The Boeing 747 Celebrates its 50th Birthday

On February 9th, the Boeing 747 celebrated its 50th birthday. The revolutionary aircraft flew its debut flight fifty years ago in the skies above Washington State. It came at a time when spaciousness, luxury, and passenger experience were strongly held values in the airline industry.

philippine airlines 747
Copyright Photo: Lester Tangco/PPSG
Fast forward fifty years with more than 1,500 aircraft produced and the aircraft once known as the "Queen of the Skies" is now enjoying a slow retirement. Only 536 Boeing 747 aircraft remain in active service with the vast majority serving as cargo aircraft. Of the 536 still in operation, only 187 are configured as passenger aircraft. The current variant of the aircraft, the Boeing 747-8, only has 46 aircraft in passenger service. 

The majority of passenger-configured Boeing 747 aircraft that remain in service are of the 400 series with 136 aircraft in active service. British Airways continues to be the largest operator of the Boeing 747-400 with 36 aircraft currently in service.

Image Source: Getty Images
In January 1970, when the Boeing 747 entered airline service, the industry was in a completely different state of affairs. Airlines valued the passenger experience and luxury was of the utmost importance. The upper deck on the Boeing 747 was initially used by many carriers as a lounge for first-class passengers. In those days, passengers still dressed up to travel in suits and dresses. 

When Philippine Airlines introduced its first Boeing 747 into active passenger service in December 1979, the carrier introduced the first ever lie-flat beds for first-class passengers aboard a Boeing 747. They were known as the "Skybed."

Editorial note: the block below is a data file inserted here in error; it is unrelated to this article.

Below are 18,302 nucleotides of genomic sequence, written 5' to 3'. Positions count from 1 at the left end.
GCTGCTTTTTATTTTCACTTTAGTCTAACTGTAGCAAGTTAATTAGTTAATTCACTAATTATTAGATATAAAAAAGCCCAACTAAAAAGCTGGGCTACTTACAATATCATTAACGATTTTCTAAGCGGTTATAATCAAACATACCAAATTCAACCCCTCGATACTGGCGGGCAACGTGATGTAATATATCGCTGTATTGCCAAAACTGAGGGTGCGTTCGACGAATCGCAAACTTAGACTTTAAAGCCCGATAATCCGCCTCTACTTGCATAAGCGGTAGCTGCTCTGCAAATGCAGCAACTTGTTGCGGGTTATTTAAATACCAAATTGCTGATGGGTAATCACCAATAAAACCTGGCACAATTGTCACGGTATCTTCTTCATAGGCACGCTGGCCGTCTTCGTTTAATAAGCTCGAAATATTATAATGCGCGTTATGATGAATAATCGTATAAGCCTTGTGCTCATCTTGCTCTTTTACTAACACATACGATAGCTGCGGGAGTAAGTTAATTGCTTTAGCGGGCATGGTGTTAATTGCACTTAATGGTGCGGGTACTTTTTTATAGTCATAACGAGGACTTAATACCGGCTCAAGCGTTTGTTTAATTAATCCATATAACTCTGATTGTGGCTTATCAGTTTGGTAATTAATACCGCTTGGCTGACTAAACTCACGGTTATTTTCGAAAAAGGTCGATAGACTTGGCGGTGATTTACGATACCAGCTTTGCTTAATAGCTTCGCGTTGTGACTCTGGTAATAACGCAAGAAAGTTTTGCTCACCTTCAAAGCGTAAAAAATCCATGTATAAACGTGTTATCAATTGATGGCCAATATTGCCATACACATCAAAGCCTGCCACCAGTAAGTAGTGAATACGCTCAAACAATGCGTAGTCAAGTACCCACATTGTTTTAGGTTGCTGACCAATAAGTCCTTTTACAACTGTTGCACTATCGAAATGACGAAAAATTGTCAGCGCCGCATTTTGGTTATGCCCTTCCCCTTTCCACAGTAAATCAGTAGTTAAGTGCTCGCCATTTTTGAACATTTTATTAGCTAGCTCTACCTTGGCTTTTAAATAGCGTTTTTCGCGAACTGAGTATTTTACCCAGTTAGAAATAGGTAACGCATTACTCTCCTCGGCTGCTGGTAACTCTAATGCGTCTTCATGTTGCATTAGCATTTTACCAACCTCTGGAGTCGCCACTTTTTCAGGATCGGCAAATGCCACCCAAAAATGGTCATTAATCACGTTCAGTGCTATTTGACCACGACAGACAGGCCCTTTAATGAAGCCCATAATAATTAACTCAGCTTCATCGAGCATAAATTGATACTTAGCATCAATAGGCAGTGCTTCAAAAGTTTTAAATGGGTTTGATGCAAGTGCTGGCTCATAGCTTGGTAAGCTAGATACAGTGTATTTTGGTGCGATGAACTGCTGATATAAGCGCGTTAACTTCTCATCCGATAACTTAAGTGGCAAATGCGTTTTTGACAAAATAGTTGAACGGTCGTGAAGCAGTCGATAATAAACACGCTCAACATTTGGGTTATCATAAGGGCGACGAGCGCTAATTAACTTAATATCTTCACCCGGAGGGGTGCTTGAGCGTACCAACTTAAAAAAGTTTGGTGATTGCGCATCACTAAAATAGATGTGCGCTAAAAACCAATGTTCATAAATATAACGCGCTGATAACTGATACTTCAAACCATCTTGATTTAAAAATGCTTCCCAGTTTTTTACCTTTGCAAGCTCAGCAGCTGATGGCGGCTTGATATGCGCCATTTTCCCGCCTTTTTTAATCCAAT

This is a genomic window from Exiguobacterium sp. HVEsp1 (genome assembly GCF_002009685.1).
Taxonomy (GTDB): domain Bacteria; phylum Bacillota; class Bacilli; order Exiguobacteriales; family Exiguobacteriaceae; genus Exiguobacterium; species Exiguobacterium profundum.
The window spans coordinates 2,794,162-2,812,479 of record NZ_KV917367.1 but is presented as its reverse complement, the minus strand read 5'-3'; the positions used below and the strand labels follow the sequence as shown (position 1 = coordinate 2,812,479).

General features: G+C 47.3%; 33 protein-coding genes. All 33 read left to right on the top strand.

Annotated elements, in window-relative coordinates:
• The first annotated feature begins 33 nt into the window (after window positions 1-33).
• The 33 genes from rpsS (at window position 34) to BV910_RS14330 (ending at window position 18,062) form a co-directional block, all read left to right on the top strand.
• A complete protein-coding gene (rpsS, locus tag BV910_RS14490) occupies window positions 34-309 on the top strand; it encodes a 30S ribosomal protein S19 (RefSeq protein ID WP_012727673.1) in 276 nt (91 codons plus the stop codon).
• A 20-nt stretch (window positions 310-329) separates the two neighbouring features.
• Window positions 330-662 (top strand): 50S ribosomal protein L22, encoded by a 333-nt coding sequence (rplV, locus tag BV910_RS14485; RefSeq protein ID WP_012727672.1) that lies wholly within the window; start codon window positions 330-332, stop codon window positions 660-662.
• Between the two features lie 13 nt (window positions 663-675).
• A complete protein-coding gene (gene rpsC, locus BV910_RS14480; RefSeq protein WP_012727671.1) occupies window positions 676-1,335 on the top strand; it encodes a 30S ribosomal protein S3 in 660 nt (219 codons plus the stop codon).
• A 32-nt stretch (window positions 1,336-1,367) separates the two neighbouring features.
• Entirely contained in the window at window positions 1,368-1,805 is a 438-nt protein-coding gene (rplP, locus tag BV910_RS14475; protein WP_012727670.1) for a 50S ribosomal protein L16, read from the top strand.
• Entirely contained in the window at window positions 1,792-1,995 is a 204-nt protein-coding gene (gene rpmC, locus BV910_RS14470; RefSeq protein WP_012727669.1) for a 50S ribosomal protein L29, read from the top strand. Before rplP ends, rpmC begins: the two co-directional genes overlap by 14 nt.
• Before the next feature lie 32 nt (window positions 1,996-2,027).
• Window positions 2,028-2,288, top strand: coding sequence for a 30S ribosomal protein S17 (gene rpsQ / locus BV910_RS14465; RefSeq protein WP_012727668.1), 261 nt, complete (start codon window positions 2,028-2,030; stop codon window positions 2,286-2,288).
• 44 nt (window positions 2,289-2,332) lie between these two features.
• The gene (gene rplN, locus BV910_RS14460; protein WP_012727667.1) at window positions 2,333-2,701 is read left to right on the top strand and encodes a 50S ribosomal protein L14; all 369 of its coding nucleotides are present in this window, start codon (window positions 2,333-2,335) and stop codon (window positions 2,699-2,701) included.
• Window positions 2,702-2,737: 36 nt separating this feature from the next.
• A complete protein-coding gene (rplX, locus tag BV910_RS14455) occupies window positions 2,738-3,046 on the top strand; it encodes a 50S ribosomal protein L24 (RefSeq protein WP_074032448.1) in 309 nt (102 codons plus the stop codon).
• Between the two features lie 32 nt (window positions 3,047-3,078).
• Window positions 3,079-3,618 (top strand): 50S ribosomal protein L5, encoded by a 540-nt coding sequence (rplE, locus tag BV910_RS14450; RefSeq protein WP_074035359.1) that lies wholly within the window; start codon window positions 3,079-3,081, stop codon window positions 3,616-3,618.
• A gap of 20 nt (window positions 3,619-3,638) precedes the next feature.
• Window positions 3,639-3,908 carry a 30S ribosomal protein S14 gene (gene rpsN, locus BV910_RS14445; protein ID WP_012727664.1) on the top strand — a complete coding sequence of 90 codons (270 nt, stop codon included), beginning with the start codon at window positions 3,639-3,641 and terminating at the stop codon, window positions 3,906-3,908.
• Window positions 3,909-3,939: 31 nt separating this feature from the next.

From its initial debut, the Boeing 747 would spend the next half-century winging its way across the skies as a symbol of the industrial might and engineering prowess of the United States. With the ability to transport more than 400 passengers and a cockpit that sat 35 feet above the ground, the aircraft lived up to its name as the world's first "Jumbo Jet."

Today, airlines are more focused on economics than ever, trying to cram more passengers into smaller, more fuel-efficient twin-engined wide-body aircraft to maximize profits. Many carriers including Philippine Airlines have since retired their Boeing 747 fleet. Philippine Airlines operated its last 747 flight from Manila to San Francisco on August 30, 2014. Airlines now seek out modern aircraft that can fly longer at less cost. While many Boeing 747 aircraft have now been scrapped, others have been re-purposed as hotels and unique attractions.

Although there is limited commercial demand for Boeing 747 aircraft in passenger use, there's still plenty of time to fly on board the Queen of the Skies. Here are some of the airlines that still operate the Boeing 747:
  • Air China operates the Boeing 747-400 and Boeing 747-8
  • Air India operates the Boeing 747-400
  • Asiana Airlines operates the Boeing 747-400
  • British Airways operates the Boeing 747-400 (Retirement Deadline: 2024)
  • KLM operates the Boeing 747-400 and 747-400M (Retirement Deadline: 2021)
  • Qantas operates the Boeing 747-400ER (Retirement Deadline: 2020)
  • Korean Air operates the Boeing 747-400 and Boeing 747-8
  • El-Al operates the Boeing 747-400 (Retirement Deadline: 2019)
  • Lufthansa operates the Boeing 747-400 and Boeing 747-8
  • Rossiya Airlines operates the Boeing 747-400
  • Thai Airways operates the Boeing 747-400
  • Virgin Atlantic operates the Boeing 747-400
  • Saudia operates the Boeing 747-400
Asiana Airlines is one of the last carriers that still operates the Boeing 747 on a regularly scheduled basis to Manila. The Ninoy Aquino International Airport is now heavily dominated by Boeing 777 aircraft and next generation aircraft such as the Boeing 787 and A350.

The good news is that with the Boeing 747-8 still being a relatively new aircraft, it is quite likely those aircraft will be flying for a relatively long time into the foreseeable future. Meanwhile, for those in the Philippines wanting to ride on the "Queen of the Skies," Asiana Airlines offers daily jumbo jet service from Manila to Seoul-Incheon.

*Note: Korean Air operates daily 747 service from Manila to Seoul-Incheon until April 16,2019.


  1. Correction: Korean Air and Asiana Airlines regularly use the Boeing 747-400 to Manila on both of their morning flights from Seoul.

    1. Thanks for letting us know. We will make the corrections. However, Korean Air will be ending Boeing 747 service to Manila on April 16.

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